Students in Pre-K and Kindergarten are grouped primarily by social skills, maturity level, academics, and receptive/expressive language abilities. The curriculum for Pre-K is aligned with the Texas Pre-Kindergarten Guidelines and the curriculum for Kindergarten is aligned with the Texas Essential Knowledge and Skills (TEKS). Formal handwriting instruction begins with Handwriting Without Tears materials. This program was developed by occupational therapists and has expanded into a full, multi-sensory program. The core curricula for both levels are supplemented by other commercial resources, as well as teacher-designed activities. Developmentally appropriate practices guide daily routines, delivery of instruction, creative playtime, and social skills development. Appropriate social skills and peer relationships are acquired through guided play and interactive group games and activities. Each classroom is equipped with an interactive whiteboard that supports the use of technology to enhance learning. Throughout the day, students are encouraged and guided in appropriate interactions with their peers and adults to enhance social skills and facilitate functional language acquisition. Individual attention is given to each student with a goal of helping the child reach his/her potential.
Each Pre-Kindergarten class typically has up to seven students with a teacher and an instructional assistant. The Pre-Kindergarten program provides a language and literacy-rich environment which promotes the growth and development of each individual child. Pre-K uses the Learning Without Tears: Get Set for Learning program. This research-based, hands-on curriculum combines purposeful play with multi-sensory experiences to prepare students for Kindergarten. The curriculum is divided into the six learning areas of language and literacy, readiness and writing, numbers and math, oral language, science, and social studies to develop the foundational skills necessary for overall academic success.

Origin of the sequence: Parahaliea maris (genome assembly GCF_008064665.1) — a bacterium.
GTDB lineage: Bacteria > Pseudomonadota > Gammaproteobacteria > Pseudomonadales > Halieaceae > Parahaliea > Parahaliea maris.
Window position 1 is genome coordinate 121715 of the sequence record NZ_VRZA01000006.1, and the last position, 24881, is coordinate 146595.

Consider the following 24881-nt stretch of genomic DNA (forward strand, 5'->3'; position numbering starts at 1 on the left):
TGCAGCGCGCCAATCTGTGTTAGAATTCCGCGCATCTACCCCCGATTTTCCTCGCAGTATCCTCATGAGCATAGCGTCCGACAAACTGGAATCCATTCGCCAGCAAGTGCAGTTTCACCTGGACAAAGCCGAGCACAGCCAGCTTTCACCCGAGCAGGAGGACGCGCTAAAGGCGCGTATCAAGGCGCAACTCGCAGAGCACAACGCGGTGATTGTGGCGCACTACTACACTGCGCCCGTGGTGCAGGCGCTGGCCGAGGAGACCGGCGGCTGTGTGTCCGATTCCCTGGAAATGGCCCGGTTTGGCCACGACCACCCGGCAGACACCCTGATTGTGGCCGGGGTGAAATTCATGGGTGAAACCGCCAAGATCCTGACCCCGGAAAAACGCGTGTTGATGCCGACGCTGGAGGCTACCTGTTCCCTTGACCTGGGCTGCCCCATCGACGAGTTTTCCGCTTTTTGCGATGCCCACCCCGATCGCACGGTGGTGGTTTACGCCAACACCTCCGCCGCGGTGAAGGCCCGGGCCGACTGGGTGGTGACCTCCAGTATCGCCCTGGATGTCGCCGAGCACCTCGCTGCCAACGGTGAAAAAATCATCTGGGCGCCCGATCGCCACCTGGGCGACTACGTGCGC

Kindergarten classes generally have up to eight students with a teacher and an instructional assistant. Students are grouped primarily by social skills, maturity level, academics, and receptive/expressive language abilities. In Kindergarten, the curriculum places emphasis on language/communication, social skills, functional routines, and academics. A combination of a strong phonetic and whole language approach is used in Language Arts to facilitate beginning reading. Math instruction stresses the development of conceptual understanding and the use of manipulatives. Resources include McGraw Hill Wonders for Language Arts and My Math for Mathematics instruction.